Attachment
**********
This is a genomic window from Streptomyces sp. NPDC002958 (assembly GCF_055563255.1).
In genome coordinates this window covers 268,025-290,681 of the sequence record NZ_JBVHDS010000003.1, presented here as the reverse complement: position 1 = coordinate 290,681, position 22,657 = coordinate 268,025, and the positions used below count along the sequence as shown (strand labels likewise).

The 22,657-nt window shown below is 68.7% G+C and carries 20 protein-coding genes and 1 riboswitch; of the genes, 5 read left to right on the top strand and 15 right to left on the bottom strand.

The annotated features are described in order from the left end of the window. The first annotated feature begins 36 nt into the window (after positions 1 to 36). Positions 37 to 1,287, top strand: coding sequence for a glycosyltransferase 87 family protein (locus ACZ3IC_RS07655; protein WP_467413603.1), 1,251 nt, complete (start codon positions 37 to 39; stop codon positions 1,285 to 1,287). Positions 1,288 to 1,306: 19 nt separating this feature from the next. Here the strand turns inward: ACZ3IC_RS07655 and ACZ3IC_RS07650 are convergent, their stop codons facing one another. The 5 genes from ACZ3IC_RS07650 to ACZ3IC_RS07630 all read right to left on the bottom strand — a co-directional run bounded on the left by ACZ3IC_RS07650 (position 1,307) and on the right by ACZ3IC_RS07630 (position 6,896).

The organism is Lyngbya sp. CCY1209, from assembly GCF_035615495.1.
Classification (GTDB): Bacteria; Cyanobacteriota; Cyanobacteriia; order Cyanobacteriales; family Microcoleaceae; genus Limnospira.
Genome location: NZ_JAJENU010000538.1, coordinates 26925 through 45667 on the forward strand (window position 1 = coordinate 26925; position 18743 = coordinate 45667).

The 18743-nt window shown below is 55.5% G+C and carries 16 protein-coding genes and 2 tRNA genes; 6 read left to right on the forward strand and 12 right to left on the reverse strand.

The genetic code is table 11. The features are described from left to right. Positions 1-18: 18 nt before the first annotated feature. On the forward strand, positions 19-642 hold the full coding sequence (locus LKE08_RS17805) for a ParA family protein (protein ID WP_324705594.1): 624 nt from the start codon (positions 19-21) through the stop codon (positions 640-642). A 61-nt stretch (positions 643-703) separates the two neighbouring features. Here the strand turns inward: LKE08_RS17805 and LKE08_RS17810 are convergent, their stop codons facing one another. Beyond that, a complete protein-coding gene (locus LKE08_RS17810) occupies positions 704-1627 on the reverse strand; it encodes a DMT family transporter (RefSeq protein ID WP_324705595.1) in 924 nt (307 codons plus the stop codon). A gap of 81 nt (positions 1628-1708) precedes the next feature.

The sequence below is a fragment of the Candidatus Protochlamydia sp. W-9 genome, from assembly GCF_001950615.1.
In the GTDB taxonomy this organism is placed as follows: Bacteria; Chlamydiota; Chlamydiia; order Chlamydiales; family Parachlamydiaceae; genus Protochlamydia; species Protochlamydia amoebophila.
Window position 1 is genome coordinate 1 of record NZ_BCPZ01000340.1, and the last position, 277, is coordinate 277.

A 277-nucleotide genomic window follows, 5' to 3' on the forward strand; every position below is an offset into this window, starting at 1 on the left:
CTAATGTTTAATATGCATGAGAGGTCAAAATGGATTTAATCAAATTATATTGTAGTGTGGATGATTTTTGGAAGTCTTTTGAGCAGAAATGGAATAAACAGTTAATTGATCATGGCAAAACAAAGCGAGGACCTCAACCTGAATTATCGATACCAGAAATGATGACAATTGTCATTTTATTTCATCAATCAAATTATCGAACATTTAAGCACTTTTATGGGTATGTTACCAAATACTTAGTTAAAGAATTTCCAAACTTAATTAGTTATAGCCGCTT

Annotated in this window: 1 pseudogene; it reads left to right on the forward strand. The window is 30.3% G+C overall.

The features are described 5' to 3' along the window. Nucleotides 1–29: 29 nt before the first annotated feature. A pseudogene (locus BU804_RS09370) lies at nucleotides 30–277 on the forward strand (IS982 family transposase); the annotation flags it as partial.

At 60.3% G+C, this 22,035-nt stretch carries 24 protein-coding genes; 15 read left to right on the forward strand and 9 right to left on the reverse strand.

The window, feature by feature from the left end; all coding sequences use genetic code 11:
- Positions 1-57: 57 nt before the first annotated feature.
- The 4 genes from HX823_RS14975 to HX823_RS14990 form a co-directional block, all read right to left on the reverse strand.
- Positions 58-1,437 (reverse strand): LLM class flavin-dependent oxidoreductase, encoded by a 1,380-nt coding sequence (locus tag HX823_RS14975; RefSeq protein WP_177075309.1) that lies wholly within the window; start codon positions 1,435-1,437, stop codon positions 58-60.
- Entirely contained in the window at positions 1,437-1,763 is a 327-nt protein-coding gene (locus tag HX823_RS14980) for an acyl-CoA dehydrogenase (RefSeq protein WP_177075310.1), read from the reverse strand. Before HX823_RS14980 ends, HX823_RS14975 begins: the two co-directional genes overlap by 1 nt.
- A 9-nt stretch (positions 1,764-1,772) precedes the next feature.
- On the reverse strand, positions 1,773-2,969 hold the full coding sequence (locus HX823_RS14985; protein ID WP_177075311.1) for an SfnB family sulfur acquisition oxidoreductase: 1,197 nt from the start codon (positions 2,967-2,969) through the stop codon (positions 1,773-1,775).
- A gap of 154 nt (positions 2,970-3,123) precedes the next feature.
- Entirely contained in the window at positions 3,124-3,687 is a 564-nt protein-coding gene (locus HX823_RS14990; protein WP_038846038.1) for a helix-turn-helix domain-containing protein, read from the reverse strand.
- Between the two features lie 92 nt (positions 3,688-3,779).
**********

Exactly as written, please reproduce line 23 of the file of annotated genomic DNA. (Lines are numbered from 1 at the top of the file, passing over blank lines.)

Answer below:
- A 9-nt stretch (positions 1,764-1,772) precedes the next feature.